“Or is it more that we now are maybe more appreciative of those kind of minute differences, or those changes in our own health, and now maybe a little bit more prone to reporting those?”

Minor symptoms make testing more tricky

While it’s good news if COVID-19 truly shows up more often like a common cold, a shift in commonly-experienced symptoms could have an impact on how regions tackle the rest of the pandemic.

Experts have warned pockets of the population with lower vaccination rates are still at risk for infections, and Chagla said milder experiences that don’t warrant a trip to a testing centre or hospital could make it harder to track the virus’ spread within vulnerable settings in the months ahead.

“It’s going to make testing, as a strategy, a whole lot more difficult,” he explained. “Especially with common symptoms being something like a headache — people get headaches for a lot of reasons.”

That means community-based testing won’t be a feasible option in Canada for much longer despite being a staple throughout much of the pandemic, Chagla said, since it’s hard to expect people to rush out for a test at every run-of-the-mill symptom.

Instead, he said the focus should be on a targeted approach, such as testing patients for COVID-19 when they enter a hospital, or routine tests within other congregate-care settings.

Schools in particular should be a focus this fall, Chagla added, since, as it stands, only Canadian youth aged 12 and up are eligible to be vaccinated, leaving younger school-aged kids unprotected.

“We have to think about this long-term in terms of how we do surveillance, and how we monitor people, and what populations we continue to test,” he said.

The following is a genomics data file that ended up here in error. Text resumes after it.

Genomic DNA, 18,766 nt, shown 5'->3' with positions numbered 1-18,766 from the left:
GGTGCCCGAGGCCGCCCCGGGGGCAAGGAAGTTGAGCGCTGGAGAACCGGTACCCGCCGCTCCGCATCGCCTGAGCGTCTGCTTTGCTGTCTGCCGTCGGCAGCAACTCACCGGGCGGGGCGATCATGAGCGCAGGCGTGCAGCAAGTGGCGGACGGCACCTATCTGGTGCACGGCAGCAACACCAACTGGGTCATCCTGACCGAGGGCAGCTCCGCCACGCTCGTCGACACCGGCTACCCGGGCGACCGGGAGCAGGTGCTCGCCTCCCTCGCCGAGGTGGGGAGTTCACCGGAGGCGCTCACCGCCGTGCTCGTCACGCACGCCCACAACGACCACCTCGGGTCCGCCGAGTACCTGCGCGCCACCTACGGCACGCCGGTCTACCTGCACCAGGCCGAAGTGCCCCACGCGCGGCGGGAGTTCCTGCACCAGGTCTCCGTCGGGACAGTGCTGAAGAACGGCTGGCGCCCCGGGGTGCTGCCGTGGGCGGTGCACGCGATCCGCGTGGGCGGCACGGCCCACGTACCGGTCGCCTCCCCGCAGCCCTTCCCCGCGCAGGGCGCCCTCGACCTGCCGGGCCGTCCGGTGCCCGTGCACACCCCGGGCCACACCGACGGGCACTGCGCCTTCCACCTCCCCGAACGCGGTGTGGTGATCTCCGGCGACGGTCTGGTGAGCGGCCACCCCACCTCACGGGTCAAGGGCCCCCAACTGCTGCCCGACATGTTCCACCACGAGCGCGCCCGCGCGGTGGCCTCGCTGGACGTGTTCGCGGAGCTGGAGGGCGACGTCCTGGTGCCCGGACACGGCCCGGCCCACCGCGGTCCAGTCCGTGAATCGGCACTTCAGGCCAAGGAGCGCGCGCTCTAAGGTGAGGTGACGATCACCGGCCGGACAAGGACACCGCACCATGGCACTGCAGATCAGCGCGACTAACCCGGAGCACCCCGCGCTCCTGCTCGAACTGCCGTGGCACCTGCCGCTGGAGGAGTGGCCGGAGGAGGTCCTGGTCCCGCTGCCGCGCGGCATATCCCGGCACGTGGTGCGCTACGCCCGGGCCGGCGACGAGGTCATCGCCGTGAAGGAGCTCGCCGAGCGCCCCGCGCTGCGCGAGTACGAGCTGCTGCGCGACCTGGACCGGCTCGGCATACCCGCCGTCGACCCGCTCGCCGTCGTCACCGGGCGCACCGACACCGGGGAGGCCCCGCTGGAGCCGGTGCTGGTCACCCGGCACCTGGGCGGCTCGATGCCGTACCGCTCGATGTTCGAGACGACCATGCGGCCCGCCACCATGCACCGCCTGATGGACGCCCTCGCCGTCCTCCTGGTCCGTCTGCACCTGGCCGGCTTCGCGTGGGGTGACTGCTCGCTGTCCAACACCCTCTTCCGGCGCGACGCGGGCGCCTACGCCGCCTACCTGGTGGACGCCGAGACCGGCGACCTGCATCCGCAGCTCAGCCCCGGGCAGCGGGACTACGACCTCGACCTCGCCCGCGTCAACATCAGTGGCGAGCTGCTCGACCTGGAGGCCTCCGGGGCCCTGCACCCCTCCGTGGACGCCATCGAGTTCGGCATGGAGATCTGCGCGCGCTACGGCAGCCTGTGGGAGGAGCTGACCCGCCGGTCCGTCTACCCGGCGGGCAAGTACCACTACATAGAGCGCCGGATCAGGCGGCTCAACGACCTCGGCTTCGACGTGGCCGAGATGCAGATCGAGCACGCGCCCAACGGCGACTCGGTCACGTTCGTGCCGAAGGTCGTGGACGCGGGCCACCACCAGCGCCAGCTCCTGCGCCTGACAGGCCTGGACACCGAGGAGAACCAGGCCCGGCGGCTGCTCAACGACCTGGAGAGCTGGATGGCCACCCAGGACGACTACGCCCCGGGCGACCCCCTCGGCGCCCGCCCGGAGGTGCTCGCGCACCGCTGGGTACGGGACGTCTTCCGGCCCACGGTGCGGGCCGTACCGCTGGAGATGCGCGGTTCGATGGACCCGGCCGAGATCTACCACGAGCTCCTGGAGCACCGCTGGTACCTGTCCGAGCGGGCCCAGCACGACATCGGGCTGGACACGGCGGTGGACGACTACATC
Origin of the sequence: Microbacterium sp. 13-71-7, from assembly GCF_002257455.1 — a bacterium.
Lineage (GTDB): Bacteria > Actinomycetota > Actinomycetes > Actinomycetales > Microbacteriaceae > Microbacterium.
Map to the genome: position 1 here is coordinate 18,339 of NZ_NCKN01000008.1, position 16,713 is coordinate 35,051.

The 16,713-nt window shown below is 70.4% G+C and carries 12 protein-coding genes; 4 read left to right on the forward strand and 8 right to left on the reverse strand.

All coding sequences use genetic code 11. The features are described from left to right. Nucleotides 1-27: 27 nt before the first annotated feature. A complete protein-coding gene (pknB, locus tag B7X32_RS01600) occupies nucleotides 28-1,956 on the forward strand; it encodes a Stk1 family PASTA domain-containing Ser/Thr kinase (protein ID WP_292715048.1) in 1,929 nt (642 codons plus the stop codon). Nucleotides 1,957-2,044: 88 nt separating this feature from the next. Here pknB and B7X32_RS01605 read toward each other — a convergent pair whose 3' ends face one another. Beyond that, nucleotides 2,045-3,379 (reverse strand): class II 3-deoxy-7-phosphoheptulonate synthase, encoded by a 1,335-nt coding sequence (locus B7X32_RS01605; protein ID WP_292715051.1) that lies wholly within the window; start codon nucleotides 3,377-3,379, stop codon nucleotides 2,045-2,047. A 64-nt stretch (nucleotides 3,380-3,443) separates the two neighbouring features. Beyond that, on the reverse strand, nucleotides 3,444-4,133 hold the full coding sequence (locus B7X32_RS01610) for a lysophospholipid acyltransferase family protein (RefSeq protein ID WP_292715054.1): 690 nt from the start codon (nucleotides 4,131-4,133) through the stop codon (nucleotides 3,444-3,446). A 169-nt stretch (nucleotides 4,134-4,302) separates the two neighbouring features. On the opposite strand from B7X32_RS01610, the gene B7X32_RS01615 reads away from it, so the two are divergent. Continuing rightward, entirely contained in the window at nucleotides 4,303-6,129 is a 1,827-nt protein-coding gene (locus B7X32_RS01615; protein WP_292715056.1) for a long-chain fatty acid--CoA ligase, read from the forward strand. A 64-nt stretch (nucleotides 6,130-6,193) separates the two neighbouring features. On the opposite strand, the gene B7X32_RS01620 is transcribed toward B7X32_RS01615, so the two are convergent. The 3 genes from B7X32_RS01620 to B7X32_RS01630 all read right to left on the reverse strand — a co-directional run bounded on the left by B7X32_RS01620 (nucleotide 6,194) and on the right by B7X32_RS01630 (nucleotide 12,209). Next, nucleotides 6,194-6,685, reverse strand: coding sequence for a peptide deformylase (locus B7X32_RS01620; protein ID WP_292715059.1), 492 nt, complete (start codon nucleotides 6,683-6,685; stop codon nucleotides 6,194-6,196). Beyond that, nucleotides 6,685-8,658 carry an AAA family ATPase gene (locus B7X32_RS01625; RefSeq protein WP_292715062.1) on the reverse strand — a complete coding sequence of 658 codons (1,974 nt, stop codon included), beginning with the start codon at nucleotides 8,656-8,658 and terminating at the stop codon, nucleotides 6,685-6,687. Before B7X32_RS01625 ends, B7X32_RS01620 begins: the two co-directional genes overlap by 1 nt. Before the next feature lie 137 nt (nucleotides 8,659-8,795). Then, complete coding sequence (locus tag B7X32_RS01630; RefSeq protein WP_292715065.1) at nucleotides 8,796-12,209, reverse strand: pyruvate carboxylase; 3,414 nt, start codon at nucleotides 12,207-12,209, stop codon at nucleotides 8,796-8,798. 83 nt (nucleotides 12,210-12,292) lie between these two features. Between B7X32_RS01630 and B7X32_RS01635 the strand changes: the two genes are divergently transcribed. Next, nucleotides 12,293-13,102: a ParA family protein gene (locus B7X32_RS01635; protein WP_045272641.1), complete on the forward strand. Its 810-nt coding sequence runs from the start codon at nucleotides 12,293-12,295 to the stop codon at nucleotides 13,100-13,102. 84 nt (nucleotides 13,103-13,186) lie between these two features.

Kindrachuk also questioned whether people will fall back into old patterns once COVID-19 becomes less of a threat, or if the lessons of the pandemic — such as staying home when sick — will stick in the years ahead.

“I hope it’s the latter… we’ve seen how quickly public health can change based on very self-driven or self-mediated responses, whether it’s masking and staying at home or those types of activities,” he said.

Various public health measures will stay in place while Canada reopens, and so far, that step-by-step process in most provinces has shown progress with rapidly-rising vaccination rates pushing down case growth, curbing the death toll, and easing pressure on the country’s hospital system.

And, if the U.K. experience with shifting symptom reports proves true here as well, it could mean more people are experiencing COVID-19 as a far milder respiratory infection than the devastating illness that has taken the lives of 26 thousand Canadians over the last year-and-a-half.

“If you take the risk profile down to influenza, it fundamentally changes how we deal with this pathogen … it’s not something that shuts down society,” Chagla said.